Good communication is critical to building a healthy sex life. As difficult as it may be to initiate a conversation about sex, you will probably both feel relieved to discuss the issue rather than avoid it. It’s best to initiate this conversation while fully clothed and in a neutral setting, rather than when you are already in bed together. Do your best to be open and honest so that you can clear up any potential misunderstandings. Ask your partner to do the same. For example, you may think that your partner has stopped touching you because he or she has lost interest or finds you undesirable, but your partner may be fearful of causing you more pain. Open communication will help eliminate guesswork and lead to new understanding. Chronic pain suffered by one partner definitely ends up impacting the lives of both partners, so sharing your feelings, concerns, and desires is the first step to discovering satisfying options for both of you.

Share The Burden

Being chronically ill can make you feel like you are bringing less to the relationship than your healthy partner. You may feel guilty, inadequate, or like you are holding your healthy partner back. I have felt all of these things! These feelings can create a vicious cycle that ends up taking a brutal toll on your self-esteem, serving only to make the problems in your sex life worse. If you have similar feelings, try to share them with your partner so he or she can understand what you are going through. You did not choose to have arthritis, so instead of considering these issues as your problem alone ask your partner to share the burden. The arthritis may be yours, but having a healthy sex life takes the participation of two people. Make it a shared goal to find creative and interesting ways to keep your romantic life exciting and pleasurable for both of you. Encourage each other to try new things, but try to do so without placing undue pressure on each other. If you and your partner can both believe that arthritis is a shared problem you must overcome together, it can even help increase your emotional connection as you work together to address the problem.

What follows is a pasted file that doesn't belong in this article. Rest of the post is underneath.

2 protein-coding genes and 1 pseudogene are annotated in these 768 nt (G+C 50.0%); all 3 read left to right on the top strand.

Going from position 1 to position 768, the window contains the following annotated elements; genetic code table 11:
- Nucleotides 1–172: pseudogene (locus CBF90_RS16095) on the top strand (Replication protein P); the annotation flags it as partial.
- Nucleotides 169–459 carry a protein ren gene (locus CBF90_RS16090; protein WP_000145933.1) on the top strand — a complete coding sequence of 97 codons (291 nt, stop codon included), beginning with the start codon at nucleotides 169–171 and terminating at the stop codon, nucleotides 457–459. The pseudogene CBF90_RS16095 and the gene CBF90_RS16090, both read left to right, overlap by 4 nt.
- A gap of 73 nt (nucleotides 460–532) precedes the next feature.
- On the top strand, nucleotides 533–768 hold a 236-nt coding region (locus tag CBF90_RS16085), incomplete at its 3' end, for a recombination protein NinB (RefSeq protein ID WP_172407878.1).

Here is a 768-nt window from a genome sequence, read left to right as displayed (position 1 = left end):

Laugh Together and Stay Positive

Once you open the lines of communication about improving your sex life, try to stay positive through the inevitable process of trial and error. Be patient with yourself and your partner. If you encounter setbacks, first try laughing about it together! Then it may help to discuss what happened without placing any blame to see what you can learn from the situation. Remember that every problem you face is also an opportunity for you and your partner to learn and grow together. Improvements will take time.

Consider Outside Help

If you still find it difficult to communicate openly with your partner or you feel that you aren’t making any progress, you may want to consider getting outside help. You, your partner, or both of you together can talk to a doctor, nurse, social worker, minister, or therapist about the issues you are facing. If you do plan to get outside help, it can be particularly helpful if you can find someone who understands the difficulties of living with arthritis, or is at least willing to learn about it.

By providing your email address, you are agreeing to our privacy policy.

This article represents the opinions, thoughts, and experiences of the author; none of this content has been paid for by any advertiser. The team does not recommend or endorse any products or treatments discussed herein. Learn more about how we maintain editorial integrity here.

Join the conversation

Please read our rules before commenting.